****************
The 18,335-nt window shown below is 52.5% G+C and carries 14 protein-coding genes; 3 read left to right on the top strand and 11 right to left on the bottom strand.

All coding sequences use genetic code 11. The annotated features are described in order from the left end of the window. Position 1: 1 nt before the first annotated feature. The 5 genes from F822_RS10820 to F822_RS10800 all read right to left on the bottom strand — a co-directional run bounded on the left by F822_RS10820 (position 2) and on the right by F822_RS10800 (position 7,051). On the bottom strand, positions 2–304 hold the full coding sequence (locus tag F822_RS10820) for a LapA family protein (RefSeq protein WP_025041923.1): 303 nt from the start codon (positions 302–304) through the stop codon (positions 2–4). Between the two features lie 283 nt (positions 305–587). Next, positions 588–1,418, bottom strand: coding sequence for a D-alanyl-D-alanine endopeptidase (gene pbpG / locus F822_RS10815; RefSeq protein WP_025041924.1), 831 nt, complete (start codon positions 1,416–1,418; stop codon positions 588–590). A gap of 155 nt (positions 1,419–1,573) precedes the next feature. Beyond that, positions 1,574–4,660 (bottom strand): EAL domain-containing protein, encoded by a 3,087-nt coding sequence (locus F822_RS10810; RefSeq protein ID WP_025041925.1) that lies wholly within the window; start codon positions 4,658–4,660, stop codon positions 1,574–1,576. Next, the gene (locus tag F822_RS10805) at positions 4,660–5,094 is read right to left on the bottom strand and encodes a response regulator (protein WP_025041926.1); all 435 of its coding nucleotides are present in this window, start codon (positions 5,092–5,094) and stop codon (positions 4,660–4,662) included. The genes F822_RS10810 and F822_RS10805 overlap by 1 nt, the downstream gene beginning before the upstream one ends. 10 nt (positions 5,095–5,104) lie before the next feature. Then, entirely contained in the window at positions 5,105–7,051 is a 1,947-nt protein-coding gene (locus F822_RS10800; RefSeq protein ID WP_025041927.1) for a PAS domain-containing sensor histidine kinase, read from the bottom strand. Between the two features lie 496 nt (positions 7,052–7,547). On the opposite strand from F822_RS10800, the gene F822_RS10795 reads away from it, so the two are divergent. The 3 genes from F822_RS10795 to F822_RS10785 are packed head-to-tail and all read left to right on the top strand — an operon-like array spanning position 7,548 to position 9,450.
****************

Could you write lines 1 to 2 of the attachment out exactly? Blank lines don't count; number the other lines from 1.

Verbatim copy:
The 18,335-nt window shown below is 52.5% G+C and carries 14 protein-coding genes; 3 read left to right on the top strand and 11 right to left on the bottom strand.

All coding sequences use genetic code 11. The annotated features are described in order from the left end of the window. Position 1: 1 nt before the first annotated feature. The 5 genes from F822_RS10820 to F822_RS10800 all read right to left on the bottom strand — a co-directional run bounded on the left by F822_RS10820 (position 2) and on the right by F822_RS10800 (position 7,051). On the bottom strand, positions 2–304 hold the full coding sequence (locus tag F822_RS10820) for a LapA family protein (RefSeq protein WP_025041923.1): 303 nt from the start codon (positions 302–304) through the stop codon (positions 2–4). Between the two features lie 283 nt (positions 305–587). Next, positions 588–1,418, bottom strand: coding sequence for a D-alanyl-D-alanine endopeptidase (gene pbpG / locus F822_RS10815; RefSeq protein WP_025041924.1), 831 nt, complete (start codon positions 1,416–1,418; stop codon positions 588–590). A gap of 155 nt (positions 1,419–1,573) precedes the next feature. Beyond that, positions 1,574–4,660 (bottom strand): EAL domain-containing protein, encoded by a 3,087-nt coding sequence (locus F822_RS10810; RefSeq protein ID WP_025041925.1) that lies wholly within the window; start codon positions 4,658–4,660, stop codon positions 1,574–1,576. Next, the gene (locus tag F822_RS10805) at positions 4,660–5,094 is read right to left on the bottom strand and encodes a response regulator (protein WP_025041926.1); all 435 of its coding nucleotides are present in this window, start codon (positions 5,092–5,094) and stop codon (positions 4,660–4,662) included. The genes F822_RS10810 and F822_RS10805 overlap by 1 nt, the downstream gene beginning before the upstream one ends. 10 nt (positions 5,095–5,104) lie before the next feature. Then, entirely contained in the window at positions 5,105–7,051 is a 1,947-nt protein-coding gene (locus F822_RS10800; RefSeq protein ID WP_025041927.1) for a PAS domain-containing sensor histidine kinase, read from the bottom strand. Between the two features lie 496 nt (positions 7,052–7,547). On the opposite strand from F822_RS10800, the gene F822_RS10795 reads away from it, so the two are divergent. The 3 genes from F822_RS10795 to F822_RS10785 are packed head-to-tail and all read left to right on the top strand — an operon-like array spanning position 7,548 to position 9,450.